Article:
Trade federations warn they will strike, the opposition wants fresh elections and a coalition ally is threatening to withdraw its support, but the Indian government has promised to push ahead with its economic reforms.
Indian government to press on with economic reforms, despite protests
NEW DELHI // Trade federations warn they will strike, the opposition wants fresh elections and a coalition ally is threatening to withdraw its support, but the Indian government has promised to push ahead with its economic reforms.
The threats from friends and foes alike came in response to the United Progressive Alliance (UPA) coalition government, led by the Congress party, announcing a policy shift intended to accelerate India's slowing economy. Yesterday, the government underlined its intentions when the finance minster, P Chidambaram, said that Indians could expect "a number of additional policy measures" in addition to those announced last week.
But the UPA faces its first major challenge today as an ally, the Trinamool Congress, holds a meeting to decide if it wishes to continue in the coalition.
Mamata Banerjee, the leader of the Trinamool Congress, lashed out at these reforms as "anti-people" and said that her party would need to take "hard decisions" during its meeting.
The reforms include liberalised foreign investment norms in India's retail, aviation and broadcasting sectors, a rise in the price of diesel, a cap on the number of subsidised cooking-gas cylinders, and a sale of the government's stakes in four public-sector companies.
Opposition to the reforms consists largely of the arguments that fuel price hikes hurt the middle class and that allowing retail giants such as Walmart into India would be the ruin of small retailers.
Although Ms Banerjee did not offer further hints of her course of action, media reports have suggested that she might recall her party's federal ministers in protest but continue to provide the UPA the support it needs to retain a parliamentary majority.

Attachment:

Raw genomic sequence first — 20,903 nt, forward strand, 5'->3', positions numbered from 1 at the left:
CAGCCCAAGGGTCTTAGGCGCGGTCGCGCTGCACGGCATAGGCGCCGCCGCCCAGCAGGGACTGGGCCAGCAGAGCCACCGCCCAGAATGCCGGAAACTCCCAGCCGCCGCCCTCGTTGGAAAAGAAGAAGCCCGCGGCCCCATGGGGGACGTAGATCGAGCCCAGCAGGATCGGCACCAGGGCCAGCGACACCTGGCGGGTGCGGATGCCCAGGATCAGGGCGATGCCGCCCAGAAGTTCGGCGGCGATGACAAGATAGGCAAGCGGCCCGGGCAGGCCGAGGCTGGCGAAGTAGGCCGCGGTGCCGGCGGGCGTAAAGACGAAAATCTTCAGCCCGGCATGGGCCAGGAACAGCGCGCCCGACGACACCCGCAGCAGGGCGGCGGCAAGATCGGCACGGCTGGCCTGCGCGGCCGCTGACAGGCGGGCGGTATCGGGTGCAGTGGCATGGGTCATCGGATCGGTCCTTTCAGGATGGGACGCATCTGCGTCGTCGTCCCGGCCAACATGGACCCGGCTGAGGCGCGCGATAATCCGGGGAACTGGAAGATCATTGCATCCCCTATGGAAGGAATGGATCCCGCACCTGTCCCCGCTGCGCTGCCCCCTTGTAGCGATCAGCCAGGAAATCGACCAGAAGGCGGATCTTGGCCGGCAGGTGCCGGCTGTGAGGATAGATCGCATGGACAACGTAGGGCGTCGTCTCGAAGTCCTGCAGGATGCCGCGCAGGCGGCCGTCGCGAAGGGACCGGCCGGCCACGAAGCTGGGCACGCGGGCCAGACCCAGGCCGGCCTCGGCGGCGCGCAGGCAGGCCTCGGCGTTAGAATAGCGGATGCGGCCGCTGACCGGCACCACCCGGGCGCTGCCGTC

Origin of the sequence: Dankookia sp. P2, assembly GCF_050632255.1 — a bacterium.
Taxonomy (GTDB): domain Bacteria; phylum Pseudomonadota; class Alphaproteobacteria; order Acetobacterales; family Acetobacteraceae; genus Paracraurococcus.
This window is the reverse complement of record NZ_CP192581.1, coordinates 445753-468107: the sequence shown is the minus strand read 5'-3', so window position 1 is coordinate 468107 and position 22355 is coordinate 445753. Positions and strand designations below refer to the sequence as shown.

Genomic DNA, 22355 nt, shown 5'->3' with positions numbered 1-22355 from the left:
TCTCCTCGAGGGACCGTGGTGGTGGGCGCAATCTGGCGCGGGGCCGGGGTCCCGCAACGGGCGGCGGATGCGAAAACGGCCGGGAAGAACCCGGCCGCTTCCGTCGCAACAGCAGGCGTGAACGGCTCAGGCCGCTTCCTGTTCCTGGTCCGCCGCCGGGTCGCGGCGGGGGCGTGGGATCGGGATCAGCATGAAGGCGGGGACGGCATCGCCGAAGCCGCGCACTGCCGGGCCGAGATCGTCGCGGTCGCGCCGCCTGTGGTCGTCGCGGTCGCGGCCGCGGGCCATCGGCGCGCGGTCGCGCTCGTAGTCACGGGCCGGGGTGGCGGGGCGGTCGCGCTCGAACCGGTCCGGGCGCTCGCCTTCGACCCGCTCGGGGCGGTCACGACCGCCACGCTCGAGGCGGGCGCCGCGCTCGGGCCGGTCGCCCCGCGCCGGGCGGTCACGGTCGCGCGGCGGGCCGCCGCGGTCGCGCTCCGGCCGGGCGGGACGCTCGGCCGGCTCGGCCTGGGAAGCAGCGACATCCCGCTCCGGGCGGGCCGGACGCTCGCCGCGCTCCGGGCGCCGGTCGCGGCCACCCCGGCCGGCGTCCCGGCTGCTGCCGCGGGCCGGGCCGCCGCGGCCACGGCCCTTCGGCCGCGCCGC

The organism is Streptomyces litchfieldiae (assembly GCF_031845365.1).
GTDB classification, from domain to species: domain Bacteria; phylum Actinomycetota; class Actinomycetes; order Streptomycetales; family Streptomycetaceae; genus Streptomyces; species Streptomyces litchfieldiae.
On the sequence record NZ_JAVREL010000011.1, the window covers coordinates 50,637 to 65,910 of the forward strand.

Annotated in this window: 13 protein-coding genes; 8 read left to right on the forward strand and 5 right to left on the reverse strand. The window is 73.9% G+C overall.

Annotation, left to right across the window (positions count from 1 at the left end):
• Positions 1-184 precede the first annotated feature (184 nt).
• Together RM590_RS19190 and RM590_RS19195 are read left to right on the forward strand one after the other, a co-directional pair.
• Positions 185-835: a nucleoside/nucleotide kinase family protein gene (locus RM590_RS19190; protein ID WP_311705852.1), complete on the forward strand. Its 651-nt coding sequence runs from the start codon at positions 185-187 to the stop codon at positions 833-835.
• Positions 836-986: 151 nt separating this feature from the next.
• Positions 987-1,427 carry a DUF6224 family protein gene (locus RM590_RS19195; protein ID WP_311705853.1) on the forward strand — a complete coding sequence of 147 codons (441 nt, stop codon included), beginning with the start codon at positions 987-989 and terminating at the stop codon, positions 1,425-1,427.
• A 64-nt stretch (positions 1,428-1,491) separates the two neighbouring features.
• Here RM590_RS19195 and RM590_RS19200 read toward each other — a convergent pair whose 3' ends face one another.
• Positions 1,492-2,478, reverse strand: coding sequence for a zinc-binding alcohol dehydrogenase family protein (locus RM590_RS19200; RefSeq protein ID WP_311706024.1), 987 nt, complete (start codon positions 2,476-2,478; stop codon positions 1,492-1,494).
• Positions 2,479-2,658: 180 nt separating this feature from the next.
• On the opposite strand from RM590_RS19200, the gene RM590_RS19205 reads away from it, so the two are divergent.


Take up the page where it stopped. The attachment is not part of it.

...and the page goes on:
At present, the UPA holds 311 seats out of 545 in the Lok Sabha, the lower house of parliament. It needs a minimum of 273, so even a full withdrawal of the Trinamool Congress's 19 seats would leave the UPA with a comfortable margin.
Buddhadeb Ghosh, a senior fellow at the Institute of Social Sciences in Kolkata, told The National that he doubts very much "whether Mamata Banerjee will withdraw support or withdraw her ministers".
"If she does, there may be some kind of revolt within the party".
Ms Banerjee had, Mr Ghosh said, "a history of taking all the advantages of being in government but telling the people that she isn't a party to such decisions".
Other UPA allies have made more indistinct noises about their resistance to these reforms.
The leader of the Bahujan Samaj Party, Mayawati, criticised the reforms, saying that they would "severely affect the country's poor … and the middle class". But she said that her party would decide on its support of the government next month, when it holds a large rally in Lucknow.
The Congress' main opposition, the Bharatiya Janata Party (BJP), has called a country-wide strike on Thursday.
At a news conference on Sunday, the BJP leader LK Advani urged the government to resign and called for fresh elections, so that "the people [can] give their opinion about the UPA government … Let the people make a decision".
The Communist Party of India (Marxist) has labelled the reforms a "gigantic fraud" and has called, also on Thursday, for a 12-hour strike in West Bengal.
The Confederation of All India Traders (CAIT), an umbrella body of nearly 10,000 trade federations, said it would mobilise on Thursday because it feared the reforms would "wipe out" small traders.
The UPA, for its part, appears determined to stand firm, although Congress sources have indicated that the hike in the price of diesel might be somewhat softened.
"There could be a period of turbulence but we are confident of a safe landing," an unnamed Congress source told Reuters. "We can live without Mamata."
Through Sunday, the prime minister's office, using the hashtag ReformToReality, posted several tweets from its official Twitter account about how reforms have helped, rather than hurt, the common man.
"More than 60 million households got new electricity connections just in a decade," said one tweet.
While Mr Chidambaram did not give any details on the additional measures, he said he hoped that they would encourage India's central bank to cut interest rates next month. The Mumbai-based Reserve Bank of India (RBI) left rates unchanged at a meeting on yesterday, saying it was still concerned about high inflation. "I am very confident that between now and October 30, since the government is expected to take a number of additional policy measures and also lay out a path of fiscal correction, the response of the RBI will be far more supportive of growth," Mr Chidambaram said.